Recent editorials from Florida newspapers:
News Journal, Daytona Beach, Florida, on homelessness:
Community leaders appear to be in the honeymoon phase of their relationship with Robert Marbut, the Texas-based consultant who last week publicly presented his report on homelessness in Volusia County.
That's good. But once the initial glow fades, as with most marriages, success will depend on commitment and compromise.
Marbut was hired by Daytona Beach earlier this year (with financial contributions from several other cities) to study the county's homeless problem and come up with a detailed plan of suggested remedies. Wednesday, he discussed his 39-page report of conclusions and recommendations with the City Commission. On Thursday, he gave a presentation at DeLand City Hall to more than 100 assembled community leaders, social service agency heads, elected officials from throughout Volusia County and members of the public.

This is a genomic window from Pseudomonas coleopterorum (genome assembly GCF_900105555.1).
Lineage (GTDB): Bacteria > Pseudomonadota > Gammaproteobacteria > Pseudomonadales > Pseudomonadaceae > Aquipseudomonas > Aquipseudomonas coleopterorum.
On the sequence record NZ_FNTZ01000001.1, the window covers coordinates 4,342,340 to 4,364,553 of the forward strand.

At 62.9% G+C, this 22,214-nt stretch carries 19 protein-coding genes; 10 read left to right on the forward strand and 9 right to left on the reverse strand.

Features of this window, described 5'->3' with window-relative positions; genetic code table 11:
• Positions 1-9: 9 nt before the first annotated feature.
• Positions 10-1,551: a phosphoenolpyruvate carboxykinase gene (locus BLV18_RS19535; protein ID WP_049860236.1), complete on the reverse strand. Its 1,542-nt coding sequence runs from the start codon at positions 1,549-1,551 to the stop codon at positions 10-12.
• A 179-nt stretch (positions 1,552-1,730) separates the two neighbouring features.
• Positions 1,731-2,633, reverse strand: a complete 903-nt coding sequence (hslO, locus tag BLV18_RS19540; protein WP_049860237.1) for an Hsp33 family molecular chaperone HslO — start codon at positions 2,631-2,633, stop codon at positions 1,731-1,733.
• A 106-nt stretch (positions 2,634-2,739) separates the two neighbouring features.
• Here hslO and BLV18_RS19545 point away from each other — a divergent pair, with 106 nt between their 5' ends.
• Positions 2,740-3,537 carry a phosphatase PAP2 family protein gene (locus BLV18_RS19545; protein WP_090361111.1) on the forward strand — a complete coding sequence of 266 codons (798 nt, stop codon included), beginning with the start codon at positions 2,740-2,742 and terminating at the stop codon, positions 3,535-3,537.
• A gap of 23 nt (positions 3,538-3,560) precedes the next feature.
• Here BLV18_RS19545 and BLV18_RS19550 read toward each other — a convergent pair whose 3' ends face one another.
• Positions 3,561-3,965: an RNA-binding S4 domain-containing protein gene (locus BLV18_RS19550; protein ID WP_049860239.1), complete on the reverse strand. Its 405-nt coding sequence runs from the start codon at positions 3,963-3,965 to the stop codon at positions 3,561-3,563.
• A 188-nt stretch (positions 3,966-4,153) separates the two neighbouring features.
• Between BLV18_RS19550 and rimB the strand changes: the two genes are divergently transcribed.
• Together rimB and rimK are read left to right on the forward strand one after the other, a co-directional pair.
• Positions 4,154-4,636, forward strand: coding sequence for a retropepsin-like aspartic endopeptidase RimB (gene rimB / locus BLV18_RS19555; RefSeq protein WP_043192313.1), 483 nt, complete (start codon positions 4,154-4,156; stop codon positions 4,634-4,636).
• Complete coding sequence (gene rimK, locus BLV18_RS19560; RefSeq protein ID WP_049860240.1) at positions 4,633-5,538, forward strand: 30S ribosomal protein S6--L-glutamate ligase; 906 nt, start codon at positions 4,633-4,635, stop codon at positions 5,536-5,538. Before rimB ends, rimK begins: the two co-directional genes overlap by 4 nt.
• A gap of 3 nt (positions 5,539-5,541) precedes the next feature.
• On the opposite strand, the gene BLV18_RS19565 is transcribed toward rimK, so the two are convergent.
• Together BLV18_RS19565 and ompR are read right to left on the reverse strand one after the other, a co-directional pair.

The gist of his report is that homelessness is a county-wide problem that requires county-wide solutions and the participation of every local government, agency and charity. His recommended strategy is to a create centralized, one-stop-shop complex of buildings in the middle of the county where homeless adults can receive services, similar to facilities he has helped develop in San Antonio, St. Petersburg and elsewhere.
The response from the public was overwhelmingly positive, at least toward Marbut's view of the scope of the problem and the need for universal buy-in to solve it.